Obama, in the U.N. Straitjacket

I’ve just had a quick piece in the Washington Times as part of their special section for Monday’s foreign policy debate. One of the clear dividing lines between Obama and Romney, and between liberals and conservatives, I argue, is their attitude toward the U.N. Here’s a short description of the thesis:

Idolatry of the U.N. presents a stark dividing line between the candidates that should become clear in Monday’s debate. Mitt Romney can provide the justification for vigorous American action — unilateral if need be — against Syria and Iran. Syria supports Hezbollah, it has occupied Lebanon, and it helped Iraqi insurgents kill American soldiers. Regime change not only would save thousands of Syrian civilians, it would stop an aggressive actor from destabilizing the region and cut off Iran’s efforts to spread its influence in the Arab world. Iran not only pursues nuclear weapons, which could lead to WMD proliferation and a nuclear arms race with its neighbors, but it has spent the past three decades supporting terrorism and attempting to upend the regional balance of power. It has threatened to destroy Israel and attack its neighbors, close the Strait of Hormuz, interfere in Iraq’s transition to democracy and even plotted to assassinate the Saudi ambassador in Washington.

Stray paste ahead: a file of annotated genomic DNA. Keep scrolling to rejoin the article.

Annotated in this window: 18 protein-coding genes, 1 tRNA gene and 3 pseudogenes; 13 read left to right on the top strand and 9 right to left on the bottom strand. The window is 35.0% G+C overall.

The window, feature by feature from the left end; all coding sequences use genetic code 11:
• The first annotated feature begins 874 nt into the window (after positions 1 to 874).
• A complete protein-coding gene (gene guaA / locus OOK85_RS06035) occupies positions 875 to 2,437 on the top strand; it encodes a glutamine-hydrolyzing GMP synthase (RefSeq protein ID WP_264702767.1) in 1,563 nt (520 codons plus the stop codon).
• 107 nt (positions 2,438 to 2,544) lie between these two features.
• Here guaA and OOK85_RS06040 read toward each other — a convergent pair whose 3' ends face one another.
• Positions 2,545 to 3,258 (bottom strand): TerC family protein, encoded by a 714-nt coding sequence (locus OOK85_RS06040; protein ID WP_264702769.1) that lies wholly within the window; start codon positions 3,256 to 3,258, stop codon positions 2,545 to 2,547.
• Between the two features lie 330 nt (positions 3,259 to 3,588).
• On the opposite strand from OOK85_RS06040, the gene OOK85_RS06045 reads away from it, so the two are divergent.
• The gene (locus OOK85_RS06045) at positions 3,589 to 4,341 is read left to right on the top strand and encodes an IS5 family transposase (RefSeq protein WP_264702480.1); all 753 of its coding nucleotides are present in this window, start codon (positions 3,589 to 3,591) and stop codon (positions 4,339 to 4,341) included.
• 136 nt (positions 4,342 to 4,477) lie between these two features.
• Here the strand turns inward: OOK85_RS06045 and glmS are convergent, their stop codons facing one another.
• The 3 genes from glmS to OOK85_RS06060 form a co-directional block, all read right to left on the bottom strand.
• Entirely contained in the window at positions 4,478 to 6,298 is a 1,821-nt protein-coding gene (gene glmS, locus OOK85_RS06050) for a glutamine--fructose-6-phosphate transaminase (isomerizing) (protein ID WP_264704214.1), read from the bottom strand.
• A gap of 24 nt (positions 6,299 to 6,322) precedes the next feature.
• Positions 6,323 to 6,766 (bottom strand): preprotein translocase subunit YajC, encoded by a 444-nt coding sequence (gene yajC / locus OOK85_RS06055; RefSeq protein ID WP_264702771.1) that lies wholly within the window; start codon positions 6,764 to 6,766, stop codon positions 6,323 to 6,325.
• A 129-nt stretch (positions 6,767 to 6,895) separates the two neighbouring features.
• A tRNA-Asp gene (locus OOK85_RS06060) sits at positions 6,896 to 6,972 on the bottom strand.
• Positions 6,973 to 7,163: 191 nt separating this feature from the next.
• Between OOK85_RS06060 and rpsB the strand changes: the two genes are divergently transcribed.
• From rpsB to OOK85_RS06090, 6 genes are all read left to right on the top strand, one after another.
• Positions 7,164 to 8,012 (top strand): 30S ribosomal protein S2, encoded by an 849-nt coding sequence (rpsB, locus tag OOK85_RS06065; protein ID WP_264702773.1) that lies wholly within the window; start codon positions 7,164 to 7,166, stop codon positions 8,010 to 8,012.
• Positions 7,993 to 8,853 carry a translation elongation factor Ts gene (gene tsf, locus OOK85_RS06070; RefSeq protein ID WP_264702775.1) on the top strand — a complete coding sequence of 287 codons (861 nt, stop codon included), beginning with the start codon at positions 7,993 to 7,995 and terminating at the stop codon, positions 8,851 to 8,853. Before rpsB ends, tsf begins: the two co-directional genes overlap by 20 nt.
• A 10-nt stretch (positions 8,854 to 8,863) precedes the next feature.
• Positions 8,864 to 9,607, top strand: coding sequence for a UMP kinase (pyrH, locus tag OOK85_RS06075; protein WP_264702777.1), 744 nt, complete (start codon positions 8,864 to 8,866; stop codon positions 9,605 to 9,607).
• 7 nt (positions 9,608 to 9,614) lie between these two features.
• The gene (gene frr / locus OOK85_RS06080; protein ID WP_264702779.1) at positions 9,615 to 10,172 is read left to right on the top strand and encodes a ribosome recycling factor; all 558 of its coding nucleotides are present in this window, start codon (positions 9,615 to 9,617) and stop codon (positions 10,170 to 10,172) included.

Meanwhile, the Obama Administration has wrapped itself in a straitjacket of international institutions and laws that seek to prevent our freedom of action and subordinate American sovereignty to the whims of “the international community.” This not only paralyzes American initiative but tethers our national interest to a failed experiment. As the United Nations enters its sixth decade, it suffers from a crisis of ineffectiveness and corruption.